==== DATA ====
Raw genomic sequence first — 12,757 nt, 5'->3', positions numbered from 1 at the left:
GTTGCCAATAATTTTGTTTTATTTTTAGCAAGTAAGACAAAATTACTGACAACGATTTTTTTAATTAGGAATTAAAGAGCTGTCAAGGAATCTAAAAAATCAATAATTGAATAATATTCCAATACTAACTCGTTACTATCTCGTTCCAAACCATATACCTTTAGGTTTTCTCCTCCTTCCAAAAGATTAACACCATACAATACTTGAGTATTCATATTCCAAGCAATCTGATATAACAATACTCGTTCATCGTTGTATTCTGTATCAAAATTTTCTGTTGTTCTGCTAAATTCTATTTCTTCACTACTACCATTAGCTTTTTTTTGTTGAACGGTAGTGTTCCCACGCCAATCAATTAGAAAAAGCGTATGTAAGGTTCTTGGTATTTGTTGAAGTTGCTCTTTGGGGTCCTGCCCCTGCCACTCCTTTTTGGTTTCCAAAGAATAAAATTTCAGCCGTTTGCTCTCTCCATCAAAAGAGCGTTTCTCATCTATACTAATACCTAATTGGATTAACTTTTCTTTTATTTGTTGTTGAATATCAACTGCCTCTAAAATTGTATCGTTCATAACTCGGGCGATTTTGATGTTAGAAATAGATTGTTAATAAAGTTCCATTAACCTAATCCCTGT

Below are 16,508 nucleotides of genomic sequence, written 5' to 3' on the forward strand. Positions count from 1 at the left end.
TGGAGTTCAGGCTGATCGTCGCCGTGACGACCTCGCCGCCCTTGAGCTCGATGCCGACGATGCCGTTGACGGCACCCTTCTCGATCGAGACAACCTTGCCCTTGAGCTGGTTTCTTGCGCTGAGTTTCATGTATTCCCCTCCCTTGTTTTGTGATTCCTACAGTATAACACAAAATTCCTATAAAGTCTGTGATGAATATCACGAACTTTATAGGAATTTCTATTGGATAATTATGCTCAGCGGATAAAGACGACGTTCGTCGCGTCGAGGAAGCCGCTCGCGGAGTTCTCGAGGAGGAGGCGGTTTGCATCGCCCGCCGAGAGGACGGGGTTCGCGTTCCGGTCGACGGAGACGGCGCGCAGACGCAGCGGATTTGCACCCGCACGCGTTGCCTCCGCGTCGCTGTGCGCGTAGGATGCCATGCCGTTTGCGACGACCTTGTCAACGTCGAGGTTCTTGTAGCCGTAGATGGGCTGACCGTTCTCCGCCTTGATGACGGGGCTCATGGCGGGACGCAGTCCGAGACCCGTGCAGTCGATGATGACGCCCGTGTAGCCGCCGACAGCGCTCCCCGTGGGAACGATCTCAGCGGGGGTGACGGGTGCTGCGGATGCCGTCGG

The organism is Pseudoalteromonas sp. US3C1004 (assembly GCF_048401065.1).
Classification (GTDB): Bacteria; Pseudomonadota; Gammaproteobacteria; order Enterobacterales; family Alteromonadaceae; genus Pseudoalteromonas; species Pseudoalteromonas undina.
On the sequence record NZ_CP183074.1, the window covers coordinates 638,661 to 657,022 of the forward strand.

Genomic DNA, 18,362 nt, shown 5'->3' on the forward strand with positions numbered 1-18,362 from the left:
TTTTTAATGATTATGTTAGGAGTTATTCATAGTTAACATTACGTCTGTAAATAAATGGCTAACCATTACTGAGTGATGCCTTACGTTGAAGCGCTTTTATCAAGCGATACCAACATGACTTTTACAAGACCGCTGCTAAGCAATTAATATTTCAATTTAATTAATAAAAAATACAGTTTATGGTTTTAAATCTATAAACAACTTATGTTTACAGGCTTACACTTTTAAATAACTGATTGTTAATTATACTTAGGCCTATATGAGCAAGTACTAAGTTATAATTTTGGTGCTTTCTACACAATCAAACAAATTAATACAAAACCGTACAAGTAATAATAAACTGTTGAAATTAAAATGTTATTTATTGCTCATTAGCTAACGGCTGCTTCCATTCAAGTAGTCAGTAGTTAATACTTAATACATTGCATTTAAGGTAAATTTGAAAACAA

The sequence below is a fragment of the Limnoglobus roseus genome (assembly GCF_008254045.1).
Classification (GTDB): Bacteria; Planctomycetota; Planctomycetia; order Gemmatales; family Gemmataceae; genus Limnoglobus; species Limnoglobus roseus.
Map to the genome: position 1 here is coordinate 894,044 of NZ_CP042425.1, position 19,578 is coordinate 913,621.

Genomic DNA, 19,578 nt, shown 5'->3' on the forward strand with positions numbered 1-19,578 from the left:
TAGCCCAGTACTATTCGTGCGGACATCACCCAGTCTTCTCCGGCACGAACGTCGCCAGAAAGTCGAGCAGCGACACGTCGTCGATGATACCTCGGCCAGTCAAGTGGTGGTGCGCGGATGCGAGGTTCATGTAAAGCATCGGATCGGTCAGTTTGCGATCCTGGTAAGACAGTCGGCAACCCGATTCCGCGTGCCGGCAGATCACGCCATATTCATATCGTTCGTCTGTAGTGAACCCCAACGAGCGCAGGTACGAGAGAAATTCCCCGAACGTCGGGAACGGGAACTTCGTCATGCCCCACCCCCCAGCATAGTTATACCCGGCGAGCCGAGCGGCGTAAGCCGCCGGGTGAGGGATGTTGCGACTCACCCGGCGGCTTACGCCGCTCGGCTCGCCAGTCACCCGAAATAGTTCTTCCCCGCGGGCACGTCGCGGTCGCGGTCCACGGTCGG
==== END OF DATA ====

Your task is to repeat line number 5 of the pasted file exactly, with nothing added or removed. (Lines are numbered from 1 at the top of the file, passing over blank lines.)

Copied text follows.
The organism is Pseudoalteromonas sp. US3C1004 (assembly GCF_048401065.1).